My companion is beginning to tire of me borrowing her sarong every time she takes a dip in the sea, whereupon I emerge from the shadows and into the sun, and sit myself upon it to read a few chapters of a book. I say sarong, but these gossamer-like sheets are probably intended for more general usage – everybody on the beach has one to lie on. Not being much of a beach kind of person, I have not hitherto established the need to acquire one for myself, but perhaps it is about time I did, if only as something to sleep upon (not having yet encountered bedbugs, I am reliably informed that they do get around).
            Off to the local store I stroll. This is fast becoming the highlight of my day, unless a heavy storm is in the offing. I like the air-conditioning and the muzak there, and I like looking for new crisps and soft drinks to try.
 My companion’s sarong is blue with small, lighter blue tie-dyed lizards crawling all over it. It is a pleasingly inoffensive sarong and I would like to find something similar. Alas, the sarongs on offer here are far more elaborate, covered in bizarre shapes and involving at least three colours apiece. The least gaudy example I can find still incorporates orange, dark green, black and white in its make up, but will suffice. For some reason, the cashier is not so sure. She seems to think this combination of colours raises doubts as to my sexuality, assuming, quite correctly, that I am of a heterosexual persuasion. I study the thing more closely but still can’t see it. The orange is a bit on the effulgent side I’ll accept, but I’ve never associated this colour with a predilection for people of one’s own gender.
There is another issue to factor in here: my ‘self-drying towel’. My self-drying towel is made from a fabric – or a weave – that is purportedly inured to the towel’s normal tendency to absorb moisture. This same quality, coupled with a reduction size, should make it the perfect travelling companion. Except the thing is about the size of a tea-towel and its dehumidifying properties have been seriously overstated. It pleads washing on a regular basis, therefore, lest it doesn’t start to kick up a mildewy-like fuss in my rucksack, and using it to wrap around one’s waste demands complete privacy. Because of this I’m thinking that the sarong will be a welcome addition to my ablutionary armoury. Its lightweight nature should guarantee rapid desiccation, whilst simultaneously having a minimal impact on my luggage capacity.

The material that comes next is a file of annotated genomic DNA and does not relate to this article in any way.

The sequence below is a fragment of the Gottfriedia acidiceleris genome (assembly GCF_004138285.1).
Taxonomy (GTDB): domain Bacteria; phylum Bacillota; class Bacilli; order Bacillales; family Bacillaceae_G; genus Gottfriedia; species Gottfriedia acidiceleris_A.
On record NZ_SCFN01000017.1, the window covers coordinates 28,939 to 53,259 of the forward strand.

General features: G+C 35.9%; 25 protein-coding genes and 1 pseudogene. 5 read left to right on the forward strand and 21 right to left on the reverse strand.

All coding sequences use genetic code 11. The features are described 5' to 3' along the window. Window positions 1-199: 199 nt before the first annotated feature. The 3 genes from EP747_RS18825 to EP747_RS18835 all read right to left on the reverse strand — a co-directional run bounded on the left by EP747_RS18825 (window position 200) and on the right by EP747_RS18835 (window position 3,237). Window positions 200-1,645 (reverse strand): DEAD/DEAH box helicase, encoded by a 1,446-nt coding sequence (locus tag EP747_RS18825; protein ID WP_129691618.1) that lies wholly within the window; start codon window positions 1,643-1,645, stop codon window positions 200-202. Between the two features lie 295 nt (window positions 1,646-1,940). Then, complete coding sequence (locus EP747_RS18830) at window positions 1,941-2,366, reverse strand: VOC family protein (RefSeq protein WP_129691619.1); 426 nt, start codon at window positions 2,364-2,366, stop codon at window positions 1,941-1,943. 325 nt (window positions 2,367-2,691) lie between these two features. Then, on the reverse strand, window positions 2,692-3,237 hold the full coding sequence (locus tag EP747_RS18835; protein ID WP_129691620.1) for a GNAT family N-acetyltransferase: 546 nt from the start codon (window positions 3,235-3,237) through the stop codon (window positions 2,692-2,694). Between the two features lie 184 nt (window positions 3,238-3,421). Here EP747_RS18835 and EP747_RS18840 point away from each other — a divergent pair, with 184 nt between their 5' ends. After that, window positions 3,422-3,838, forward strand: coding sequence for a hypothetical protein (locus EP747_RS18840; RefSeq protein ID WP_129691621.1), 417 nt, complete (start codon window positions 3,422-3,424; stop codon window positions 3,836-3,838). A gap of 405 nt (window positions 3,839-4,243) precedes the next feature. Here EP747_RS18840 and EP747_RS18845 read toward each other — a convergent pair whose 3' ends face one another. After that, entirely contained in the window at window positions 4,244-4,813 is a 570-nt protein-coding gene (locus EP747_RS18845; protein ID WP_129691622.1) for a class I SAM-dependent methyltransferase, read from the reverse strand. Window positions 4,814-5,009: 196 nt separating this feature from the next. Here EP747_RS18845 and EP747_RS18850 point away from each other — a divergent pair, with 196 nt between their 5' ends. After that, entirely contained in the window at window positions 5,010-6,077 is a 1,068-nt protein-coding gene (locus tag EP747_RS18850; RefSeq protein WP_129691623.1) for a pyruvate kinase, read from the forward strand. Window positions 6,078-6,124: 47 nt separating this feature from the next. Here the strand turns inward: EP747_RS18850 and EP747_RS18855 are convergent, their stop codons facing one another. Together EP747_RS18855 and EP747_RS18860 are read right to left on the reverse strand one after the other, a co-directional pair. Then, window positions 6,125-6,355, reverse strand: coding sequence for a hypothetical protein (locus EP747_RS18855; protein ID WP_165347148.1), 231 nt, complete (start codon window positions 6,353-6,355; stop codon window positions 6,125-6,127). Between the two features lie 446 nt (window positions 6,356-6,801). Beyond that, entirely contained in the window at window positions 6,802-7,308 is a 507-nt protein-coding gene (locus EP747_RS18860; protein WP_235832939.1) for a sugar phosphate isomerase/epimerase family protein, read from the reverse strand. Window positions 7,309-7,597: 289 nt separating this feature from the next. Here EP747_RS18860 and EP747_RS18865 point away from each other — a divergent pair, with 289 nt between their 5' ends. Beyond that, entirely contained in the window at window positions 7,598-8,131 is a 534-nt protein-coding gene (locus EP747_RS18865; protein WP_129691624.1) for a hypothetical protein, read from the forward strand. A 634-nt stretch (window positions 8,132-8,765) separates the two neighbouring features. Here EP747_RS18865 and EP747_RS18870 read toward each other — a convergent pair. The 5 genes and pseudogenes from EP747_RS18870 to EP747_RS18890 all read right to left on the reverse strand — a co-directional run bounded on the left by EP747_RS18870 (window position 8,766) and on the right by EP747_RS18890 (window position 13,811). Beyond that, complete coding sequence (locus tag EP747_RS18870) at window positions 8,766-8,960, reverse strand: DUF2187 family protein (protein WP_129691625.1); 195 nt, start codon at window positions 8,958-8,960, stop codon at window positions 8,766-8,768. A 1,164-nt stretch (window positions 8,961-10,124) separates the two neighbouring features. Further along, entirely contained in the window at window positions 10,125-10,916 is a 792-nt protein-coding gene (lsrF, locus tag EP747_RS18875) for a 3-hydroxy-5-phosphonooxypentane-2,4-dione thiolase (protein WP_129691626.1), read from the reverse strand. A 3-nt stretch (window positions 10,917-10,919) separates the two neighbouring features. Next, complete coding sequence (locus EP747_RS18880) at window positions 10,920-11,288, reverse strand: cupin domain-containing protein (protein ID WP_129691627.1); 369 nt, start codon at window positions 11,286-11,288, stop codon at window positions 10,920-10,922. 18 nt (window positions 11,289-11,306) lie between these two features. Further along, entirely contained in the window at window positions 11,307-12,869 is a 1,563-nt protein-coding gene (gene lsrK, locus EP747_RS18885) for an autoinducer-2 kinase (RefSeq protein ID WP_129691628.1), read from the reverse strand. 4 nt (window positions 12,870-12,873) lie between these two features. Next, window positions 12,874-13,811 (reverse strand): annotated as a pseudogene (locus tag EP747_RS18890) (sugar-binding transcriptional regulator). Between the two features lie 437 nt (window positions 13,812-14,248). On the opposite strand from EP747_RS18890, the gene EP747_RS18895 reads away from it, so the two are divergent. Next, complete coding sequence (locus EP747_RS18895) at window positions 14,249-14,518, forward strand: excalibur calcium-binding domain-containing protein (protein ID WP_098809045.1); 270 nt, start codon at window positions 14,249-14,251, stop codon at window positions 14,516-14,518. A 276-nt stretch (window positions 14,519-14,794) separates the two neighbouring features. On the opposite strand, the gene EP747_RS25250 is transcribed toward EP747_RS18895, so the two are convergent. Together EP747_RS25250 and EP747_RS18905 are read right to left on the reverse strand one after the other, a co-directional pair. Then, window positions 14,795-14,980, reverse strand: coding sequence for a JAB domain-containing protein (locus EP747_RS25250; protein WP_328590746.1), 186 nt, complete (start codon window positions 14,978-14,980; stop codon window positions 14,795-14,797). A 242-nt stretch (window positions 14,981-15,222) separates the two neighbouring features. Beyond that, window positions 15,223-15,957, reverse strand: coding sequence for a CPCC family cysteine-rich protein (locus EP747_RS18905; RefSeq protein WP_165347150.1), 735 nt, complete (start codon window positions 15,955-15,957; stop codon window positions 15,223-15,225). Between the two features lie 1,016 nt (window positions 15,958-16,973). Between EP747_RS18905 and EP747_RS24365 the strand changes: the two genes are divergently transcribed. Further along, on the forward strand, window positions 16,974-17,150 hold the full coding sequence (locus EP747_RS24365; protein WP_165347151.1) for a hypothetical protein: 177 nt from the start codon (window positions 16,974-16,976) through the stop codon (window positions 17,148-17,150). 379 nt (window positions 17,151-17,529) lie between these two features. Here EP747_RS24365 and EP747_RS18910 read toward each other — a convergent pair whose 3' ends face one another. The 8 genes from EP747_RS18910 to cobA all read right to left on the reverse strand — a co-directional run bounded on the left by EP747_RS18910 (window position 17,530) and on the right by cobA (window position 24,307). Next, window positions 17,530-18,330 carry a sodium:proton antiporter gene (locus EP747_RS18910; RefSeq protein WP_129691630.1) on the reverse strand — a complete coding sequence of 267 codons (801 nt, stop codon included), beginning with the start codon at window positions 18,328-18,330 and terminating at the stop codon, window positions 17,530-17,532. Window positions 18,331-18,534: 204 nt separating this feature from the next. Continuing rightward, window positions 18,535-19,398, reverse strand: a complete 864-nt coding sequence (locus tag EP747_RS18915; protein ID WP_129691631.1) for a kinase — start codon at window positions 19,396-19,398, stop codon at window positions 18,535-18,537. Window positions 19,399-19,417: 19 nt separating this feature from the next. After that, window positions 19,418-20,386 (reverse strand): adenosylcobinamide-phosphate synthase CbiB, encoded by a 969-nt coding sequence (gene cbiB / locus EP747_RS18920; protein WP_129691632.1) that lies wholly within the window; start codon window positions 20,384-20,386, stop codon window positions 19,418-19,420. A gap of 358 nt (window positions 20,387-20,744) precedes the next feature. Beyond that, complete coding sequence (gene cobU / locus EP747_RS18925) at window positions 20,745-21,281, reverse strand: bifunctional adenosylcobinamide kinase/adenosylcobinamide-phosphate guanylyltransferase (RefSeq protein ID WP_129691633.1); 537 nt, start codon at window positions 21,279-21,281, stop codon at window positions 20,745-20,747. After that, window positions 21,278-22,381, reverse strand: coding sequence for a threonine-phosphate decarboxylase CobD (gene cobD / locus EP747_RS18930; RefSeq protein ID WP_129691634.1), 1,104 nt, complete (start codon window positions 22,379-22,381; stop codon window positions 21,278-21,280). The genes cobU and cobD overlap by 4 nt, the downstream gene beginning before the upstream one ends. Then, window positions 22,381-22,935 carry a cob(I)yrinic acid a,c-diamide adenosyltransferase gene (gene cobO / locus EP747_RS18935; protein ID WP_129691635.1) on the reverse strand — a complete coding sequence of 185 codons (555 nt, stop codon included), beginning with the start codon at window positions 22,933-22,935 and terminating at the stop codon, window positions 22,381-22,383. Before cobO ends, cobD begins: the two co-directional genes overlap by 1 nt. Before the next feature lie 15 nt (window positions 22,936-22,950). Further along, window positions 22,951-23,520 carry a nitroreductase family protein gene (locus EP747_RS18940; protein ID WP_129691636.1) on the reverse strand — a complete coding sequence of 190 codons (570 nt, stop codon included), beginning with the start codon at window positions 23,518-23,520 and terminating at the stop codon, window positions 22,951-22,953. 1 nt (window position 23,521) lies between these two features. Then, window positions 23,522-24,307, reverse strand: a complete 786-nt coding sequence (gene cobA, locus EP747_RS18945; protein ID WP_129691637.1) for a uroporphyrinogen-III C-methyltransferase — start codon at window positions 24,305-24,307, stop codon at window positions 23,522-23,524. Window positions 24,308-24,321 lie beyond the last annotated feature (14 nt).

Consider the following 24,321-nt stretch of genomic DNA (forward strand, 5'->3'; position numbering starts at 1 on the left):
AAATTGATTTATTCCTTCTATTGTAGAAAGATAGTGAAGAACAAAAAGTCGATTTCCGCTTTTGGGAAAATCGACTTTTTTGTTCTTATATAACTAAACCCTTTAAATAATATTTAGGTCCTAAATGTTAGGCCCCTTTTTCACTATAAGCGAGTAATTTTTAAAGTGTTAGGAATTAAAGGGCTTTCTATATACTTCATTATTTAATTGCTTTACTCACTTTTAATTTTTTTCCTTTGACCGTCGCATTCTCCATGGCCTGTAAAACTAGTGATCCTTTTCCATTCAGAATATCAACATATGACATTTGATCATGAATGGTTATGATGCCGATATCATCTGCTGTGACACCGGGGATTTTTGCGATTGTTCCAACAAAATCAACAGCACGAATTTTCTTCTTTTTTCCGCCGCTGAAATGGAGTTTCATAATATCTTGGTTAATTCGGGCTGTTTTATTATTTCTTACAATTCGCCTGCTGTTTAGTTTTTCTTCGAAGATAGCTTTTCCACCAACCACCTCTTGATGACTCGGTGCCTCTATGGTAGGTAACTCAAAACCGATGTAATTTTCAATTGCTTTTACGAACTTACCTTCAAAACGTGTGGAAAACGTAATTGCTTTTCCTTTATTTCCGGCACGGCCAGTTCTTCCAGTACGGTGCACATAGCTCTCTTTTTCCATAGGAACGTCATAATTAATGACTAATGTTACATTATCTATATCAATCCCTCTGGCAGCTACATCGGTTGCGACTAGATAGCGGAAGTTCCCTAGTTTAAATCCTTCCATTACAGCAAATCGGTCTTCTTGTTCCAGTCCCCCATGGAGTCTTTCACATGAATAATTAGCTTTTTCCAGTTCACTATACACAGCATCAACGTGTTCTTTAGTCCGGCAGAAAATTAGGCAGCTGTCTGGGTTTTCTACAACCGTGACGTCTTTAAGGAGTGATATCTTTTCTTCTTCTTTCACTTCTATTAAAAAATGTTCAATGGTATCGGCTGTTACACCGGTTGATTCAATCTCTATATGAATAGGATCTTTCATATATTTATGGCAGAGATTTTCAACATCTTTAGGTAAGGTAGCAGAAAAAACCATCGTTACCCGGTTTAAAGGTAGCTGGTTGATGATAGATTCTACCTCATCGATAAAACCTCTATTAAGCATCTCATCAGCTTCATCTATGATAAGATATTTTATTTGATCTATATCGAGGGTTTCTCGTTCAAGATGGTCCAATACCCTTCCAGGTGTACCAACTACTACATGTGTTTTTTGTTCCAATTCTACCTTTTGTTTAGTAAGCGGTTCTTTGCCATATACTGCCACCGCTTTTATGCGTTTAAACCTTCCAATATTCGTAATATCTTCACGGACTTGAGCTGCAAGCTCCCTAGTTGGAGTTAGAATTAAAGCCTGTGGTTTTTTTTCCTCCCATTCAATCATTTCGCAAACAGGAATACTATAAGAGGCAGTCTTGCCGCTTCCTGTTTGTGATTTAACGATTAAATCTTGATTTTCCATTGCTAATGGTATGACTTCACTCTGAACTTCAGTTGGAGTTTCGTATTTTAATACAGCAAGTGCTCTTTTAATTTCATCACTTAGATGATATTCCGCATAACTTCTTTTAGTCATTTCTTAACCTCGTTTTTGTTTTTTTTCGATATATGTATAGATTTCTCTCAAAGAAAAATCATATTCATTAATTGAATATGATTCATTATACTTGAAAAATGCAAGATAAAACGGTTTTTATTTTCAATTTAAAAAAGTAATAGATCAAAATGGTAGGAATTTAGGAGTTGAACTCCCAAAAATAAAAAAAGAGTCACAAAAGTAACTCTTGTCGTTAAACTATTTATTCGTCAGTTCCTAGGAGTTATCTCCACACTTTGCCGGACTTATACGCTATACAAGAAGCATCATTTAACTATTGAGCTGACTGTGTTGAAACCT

I buy this ambiguous shroud, despite whatever subliminal sexual messages my giggling Thai cashier thinks I am going to end up putting out there.

12/12/02: M & E leave, with the prospects of meeting up again very slim – a shame for it has been a pleasure having my old school chum with me these past 10 days. 
Attempt internet communication but it’s not very well connected around these parts. Try 9000,000 Baht – a bar at the other end of the beach – with my companion, and down a few shandies (even the tops are starting to bite). Come evening, eat fish on the beach and make it an early one. Am aware of a heavy storm passing over during the night.

13/12/02: It was no illusion; thunder and heavy rainfall accompanies the morning and persists for much of the day – great stuff. By the evening it has a passed and we drink first with J and H on their veranda, and then with ‘Mel and Kath’ on theirs, two young newcomers who may or may not be potential friends. End up in The Eagle pub in a rather half-hearted manner.

It was fair to say that we’d exhausted whatever it was Haad Yao had to offer us, but I was glad M and E had brought me here. Mostly, I’d taken pleasure from both the music and the weather, and the coffee-flavoured milkshakes had been a revelation.
Dance music is alright – of a type – but I’m not sure if the beach is the ideal environment in which to fully appreciate it. When Haad Rin did let up on the Hard House, it normally fell back on Bob Marley, the Red Hot Chilli Peppers or The Doors, only the latter capable of providing me with any aural stimulus. Haad Yao – or more specifically, The Eagle Pub – took a more open-minded approach to its playlist, which I suppose I was grateful for.
            As for the weather, it had been a place of extremes. There were days in Haad Rin were it rained for hours on end, effectively wiping out whole swathes of time. Here, on the northwest of the island, the storms had been brutally swift, with prolonged periods of sunshine in-between: a win-win situation, in other words.